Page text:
For many years little was known of the situation regarding IB variants in China, but the fact that Mass type vaccines were used successfully suggests that variants may not have been a problem before the 1980s. However, by the mid 1990s, this was clearly no longer that case and in the last decade many published reports have revealed the diversity of IBVs causing disease in that country. By means of in vivo studies and antigenic typing using monoclonal antibodies and cross-neutralisation tests, Wu et al. (1998) identified highly pathogenic IBV variants in China associated both with respiratory disease and nephritis, and showed that the H120 vaccine provided poor protection against the challenge with these isolates. In a recent study of 26 IBVs isolated between1985 and 2008 from a variety of disease conditions in the Guangxi region of China, Wei et al. (2009) identified 4 clusters based on RT-PCR analysis of the N gene. They were grouped into 7 serotypes by neutralisation tests, but there was poor correlation between the results of genotyping and serotyping. In an analysis of the genome of 26 IB variants isolated from kidneys, proventriculus, and oviduct in different areas of China between 1995 and 2004, Liu et al. (2006) identified Mass type IBVs plus five genotypes apparently found only in China and co-circulating there. One of these (genotype A2) was subsequently shown to be the dominant indigenous type in China (Liu et al., 2009). Other genotypes showed close relationships with either Korean or Taiwanese IB variants, and one was closely related to an Australian isolate (Liu et al., 2006). Cuiping et al. (2007) identified the 4/91 variant in China, along with the Australian T strain, as well as one variant indigenous to China. Thus the diversity of IB variants in China is now well established, some being restricted to and co-circulating in that country, whilst others show similarities with IB variants identified in other countries in that region.
Molecular characterization using a part of the S gene of 91 IBV strains isolated between 1998 and 2002 from chickens in Russia showed the complexity of the Russian IBV situation (Bochkov et al., 2006). The main group of isolates (38 viruses) belonged to the Mass genotype circulating in Russia since the early 1970s. A second group of 22 strains were of known European genotypes D274, 4/91, B1648, 624/I and Italy-02. Two isolates from very distant geographic locations in Russia (Far East and the European part) clustered together with Chinese strains of the QXIBV genotype. The remaining 27 Russian isolates were divided in 11 novel genotypes.
In Australia, where IBV has always evolved independently from the rest of the world due to its geographical isolation (Ignjatovic et al., 2006), many different IB variants have been isolated and characterised since the early 1960s (Cumming, 1963), and in vivo protection studies were performed with these variants (Klieve & Cumming, 1988). Using both monoclonal antibodies directed against the major IBV proteins and sequencing studies, several distinct lineages have now been recognised (Ignjatovic et al., 1997; Ignjatovic et al., 2006), all different from those found elsewhere. Interestingly, in the nearby country of New Zealand, IB problems were uncommon before the 1970s, when IB variants were first reported (Lohr, 1988). It was initially believed, using cross-neutralisation tests, that IB variants had evolved independently of those reported in Australia or US, and at least 4 different variants were identified (Lohr, 1976, 1977). However, sequencing of the S1 gene has recently revealed genetic relationships between these early IB isolates and ones made since 2000, and phylogenetic analysis also showed that they are more closely related to Australian than to European or North American isolates (McFarlane & Verma, 2008).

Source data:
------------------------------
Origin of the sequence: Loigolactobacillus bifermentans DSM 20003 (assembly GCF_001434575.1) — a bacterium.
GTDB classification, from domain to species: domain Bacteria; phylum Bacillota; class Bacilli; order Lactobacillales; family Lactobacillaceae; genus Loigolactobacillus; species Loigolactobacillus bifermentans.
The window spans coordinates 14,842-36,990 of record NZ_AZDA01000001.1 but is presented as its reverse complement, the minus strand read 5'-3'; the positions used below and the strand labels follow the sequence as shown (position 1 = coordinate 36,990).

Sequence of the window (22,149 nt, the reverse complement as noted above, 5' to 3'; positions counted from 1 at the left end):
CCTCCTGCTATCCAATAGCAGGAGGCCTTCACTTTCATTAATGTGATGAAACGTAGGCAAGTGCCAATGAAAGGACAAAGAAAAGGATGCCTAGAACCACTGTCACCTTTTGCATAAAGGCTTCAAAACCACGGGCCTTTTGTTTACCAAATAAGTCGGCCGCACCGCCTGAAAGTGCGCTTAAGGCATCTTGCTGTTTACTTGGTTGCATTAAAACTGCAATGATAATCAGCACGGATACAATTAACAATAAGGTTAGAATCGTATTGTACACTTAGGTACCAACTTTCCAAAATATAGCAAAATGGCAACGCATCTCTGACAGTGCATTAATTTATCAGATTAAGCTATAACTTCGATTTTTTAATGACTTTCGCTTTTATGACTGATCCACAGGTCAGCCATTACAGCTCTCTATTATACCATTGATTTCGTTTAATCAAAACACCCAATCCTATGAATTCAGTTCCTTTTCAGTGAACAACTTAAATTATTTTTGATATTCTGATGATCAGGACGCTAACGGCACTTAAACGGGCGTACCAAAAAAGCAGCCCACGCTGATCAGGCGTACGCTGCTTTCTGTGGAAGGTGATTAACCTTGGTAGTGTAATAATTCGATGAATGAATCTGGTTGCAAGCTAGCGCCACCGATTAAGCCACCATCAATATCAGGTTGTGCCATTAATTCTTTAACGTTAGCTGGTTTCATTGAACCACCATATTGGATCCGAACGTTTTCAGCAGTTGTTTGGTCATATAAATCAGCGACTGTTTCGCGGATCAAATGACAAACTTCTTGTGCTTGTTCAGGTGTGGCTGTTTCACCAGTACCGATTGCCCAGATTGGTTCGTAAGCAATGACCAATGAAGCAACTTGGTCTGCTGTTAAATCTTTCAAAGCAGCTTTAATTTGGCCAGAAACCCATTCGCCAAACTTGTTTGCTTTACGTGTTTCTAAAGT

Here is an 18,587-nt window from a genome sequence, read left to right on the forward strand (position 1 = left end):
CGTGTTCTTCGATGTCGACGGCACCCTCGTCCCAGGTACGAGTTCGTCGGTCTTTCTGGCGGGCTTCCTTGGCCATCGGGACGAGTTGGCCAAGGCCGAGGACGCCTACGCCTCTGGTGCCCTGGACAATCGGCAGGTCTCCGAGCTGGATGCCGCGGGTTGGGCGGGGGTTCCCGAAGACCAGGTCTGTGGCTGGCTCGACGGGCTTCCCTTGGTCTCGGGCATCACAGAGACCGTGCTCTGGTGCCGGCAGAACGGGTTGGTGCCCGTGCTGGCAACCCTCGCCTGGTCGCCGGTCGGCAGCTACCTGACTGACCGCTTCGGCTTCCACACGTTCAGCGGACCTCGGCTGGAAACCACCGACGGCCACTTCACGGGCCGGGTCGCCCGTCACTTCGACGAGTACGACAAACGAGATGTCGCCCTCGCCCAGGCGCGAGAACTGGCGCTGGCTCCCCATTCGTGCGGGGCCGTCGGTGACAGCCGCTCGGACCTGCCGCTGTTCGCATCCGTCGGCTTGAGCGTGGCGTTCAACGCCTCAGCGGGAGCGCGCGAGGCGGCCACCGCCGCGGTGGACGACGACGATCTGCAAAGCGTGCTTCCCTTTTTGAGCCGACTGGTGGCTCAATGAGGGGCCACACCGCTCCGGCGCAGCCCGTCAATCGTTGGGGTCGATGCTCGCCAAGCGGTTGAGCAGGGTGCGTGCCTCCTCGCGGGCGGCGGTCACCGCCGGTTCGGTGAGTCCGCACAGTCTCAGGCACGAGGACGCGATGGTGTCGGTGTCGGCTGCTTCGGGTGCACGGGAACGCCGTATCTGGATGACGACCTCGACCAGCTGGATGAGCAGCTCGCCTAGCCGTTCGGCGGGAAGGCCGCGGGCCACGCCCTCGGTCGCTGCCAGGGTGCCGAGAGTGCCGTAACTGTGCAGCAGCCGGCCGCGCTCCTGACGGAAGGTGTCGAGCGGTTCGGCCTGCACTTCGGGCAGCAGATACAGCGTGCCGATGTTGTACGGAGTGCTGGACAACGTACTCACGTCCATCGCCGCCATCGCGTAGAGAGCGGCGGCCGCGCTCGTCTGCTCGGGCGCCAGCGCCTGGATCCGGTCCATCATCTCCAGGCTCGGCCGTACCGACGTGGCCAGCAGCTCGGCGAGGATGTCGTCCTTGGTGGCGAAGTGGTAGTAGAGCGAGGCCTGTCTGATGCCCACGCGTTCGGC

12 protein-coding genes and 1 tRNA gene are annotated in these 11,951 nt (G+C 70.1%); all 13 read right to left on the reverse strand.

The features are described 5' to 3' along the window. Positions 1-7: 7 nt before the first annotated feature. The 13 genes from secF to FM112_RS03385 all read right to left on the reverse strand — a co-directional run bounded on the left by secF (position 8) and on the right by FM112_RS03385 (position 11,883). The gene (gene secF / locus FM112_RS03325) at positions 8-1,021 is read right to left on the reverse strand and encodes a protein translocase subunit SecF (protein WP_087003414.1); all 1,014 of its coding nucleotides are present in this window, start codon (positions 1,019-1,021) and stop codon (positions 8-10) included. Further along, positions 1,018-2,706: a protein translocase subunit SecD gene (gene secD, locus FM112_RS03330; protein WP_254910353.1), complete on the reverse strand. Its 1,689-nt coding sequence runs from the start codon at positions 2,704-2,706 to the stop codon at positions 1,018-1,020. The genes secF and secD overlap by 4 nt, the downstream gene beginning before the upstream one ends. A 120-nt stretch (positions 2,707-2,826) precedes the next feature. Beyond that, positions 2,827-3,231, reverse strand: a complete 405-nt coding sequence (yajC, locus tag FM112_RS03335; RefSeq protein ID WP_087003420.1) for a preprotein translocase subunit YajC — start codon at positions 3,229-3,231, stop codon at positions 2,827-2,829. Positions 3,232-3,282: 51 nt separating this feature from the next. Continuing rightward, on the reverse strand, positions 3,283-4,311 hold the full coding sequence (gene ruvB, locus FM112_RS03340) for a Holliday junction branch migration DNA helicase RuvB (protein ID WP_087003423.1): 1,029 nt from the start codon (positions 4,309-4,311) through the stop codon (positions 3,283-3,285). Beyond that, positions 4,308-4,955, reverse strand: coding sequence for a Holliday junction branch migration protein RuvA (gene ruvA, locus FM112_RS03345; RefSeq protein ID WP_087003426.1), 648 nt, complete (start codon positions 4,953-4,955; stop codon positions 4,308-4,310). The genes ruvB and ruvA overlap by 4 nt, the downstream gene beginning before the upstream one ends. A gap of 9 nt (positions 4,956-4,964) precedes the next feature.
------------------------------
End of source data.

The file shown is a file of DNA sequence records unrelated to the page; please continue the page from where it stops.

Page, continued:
The above account highlights the large number of IB variants that exist worldwide; some being unique to a particular area; others having a more general distribution. The origin of these variants is not clear, but Shieh et al. (2004), reporting the close relationship of isolates from Taiwan and Japan to IBVs found in Australia and USA, suggested that the Asian variants are recombinants; their S gene being derived from Australian variants and the N genes from US strains.
As discussed, it is becoming clearer that many countries have to deal with many types of IBV. At the moment genotyping is by far the most used system and has largely replaced serotyping and protectotyping. Does this create a problem? The preferred typing system depends on the goal (e.g. selection of vaccination programmes, or epidemiological studies), available techniques, experience, field situation and costs.
Classification systems are divided into two major groups: functional tests, that regard the biological function of a virus, and non-functional tests, that look at the viral genome (De Wit, 2000). Typing by functional tests results in protectotypes and antigenic types (serotypes and epitope-types). Tests that look at the genome result in genotypes. With protectotyping, the complete immune response of a chicken against an IBV strain is measured. For the field, grouping of IBV strains into protectotypes is the most important system from a practical point of view, because it provides direct information about the efficacy of a vaccine. Strains that induce protection in chickens against each other belong to the same protectotype. Protectotyping is laborious and expensive, and requires high level facilities for performing vaccination-challenge studies and SPF birds.